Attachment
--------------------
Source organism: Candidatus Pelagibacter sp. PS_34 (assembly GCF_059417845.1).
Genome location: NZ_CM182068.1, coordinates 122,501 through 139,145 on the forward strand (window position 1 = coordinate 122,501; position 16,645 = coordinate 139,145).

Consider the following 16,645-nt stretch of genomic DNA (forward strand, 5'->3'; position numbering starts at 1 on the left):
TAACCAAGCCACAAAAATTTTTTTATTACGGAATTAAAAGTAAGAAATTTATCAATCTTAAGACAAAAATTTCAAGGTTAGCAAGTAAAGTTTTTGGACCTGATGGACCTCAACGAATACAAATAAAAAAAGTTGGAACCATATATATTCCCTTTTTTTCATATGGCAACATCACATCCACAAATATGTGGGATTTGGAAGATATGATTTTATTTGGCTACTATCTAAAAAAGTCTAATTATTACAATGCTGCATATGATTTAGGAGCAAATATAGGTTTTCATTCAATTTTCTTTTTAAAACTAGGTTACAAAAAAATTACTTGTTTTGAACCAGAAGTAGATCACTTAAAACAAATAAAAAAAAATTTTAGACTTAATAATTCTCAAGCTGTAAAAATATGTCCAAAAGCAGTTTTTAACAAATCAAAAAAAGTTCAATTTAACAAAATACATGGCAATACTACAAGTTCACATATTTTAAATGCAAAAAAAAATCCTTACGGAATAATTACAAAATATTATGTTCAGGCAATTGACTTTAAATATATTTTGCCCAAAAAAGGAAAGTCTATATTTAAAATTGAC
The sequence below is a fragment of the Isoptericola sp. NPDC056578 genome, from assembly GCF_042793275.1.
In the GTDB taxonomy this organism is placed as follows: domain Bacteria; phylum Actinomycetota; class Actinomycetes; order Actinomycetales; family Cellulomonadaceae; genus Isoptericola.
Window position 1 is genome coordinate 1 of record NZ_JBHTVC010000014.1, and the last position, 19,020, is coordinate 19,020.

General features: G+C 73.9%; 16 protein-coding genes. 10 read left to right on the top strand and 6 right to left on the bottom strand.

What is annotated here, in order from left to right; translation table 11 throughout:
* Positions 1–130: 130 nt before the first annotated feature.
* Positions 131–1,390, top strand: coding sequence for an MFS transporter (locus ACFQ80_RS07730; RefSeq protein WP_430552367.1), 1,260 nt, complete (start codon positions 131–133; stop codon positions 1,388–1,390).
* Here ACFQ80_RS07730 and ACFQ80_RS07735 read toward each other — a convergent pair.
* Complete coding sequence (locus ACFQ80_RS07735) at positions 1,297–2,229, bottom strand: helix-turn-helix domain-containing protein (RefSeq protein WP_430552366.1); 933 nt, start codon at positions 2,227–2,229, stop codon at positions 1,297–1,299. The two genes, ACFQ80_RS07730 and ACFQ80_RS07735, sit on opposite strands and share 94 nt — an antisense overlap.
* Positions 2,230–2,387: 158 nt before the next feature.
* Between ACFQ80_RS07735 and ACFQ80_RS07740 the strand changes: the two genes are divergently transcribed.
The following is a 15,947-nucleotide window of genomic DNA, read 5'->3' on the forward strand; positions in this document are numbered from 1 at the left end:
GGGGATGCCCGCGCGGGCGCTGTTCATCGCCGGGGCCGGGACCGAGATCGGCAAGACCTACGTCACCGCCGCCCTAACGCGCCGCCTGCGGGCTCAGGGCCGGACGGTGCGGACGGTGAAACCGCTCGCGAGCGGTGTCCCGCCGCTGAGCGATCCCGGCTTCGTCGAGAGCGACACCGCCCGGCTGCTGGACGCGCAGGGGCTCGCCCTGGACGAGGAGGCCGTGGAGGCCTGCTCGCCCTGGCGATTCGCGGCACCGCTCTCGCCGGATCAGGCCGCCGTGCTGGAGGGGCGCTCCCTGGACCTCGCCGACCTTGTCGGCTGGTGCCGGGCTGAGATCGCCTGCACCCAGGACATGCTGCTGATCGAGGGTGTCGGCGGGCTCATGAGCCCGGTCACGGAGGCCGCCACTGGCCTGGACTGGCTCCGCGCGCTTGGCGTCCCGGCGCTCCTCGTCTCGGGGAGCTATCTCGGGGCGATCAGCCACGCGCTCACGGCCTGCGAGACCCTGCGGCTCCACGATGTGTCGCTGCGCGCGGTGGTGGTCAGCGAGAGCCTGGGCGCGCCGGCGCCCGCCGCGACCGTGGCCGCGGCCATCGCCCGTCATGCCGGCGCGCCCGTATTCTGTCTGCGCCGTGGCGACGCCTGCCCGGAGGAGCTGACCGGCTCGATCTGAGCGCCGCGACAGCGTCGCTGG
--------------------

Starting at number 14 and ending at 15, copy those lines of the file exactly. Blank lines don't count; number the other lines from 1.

* Positions 2,230–2,387: 158 nt before the next feature.
* Between ACFQ80_RS07735 and ACFQ80_RS07740 the strand changes: the two genes are divergently transcribed.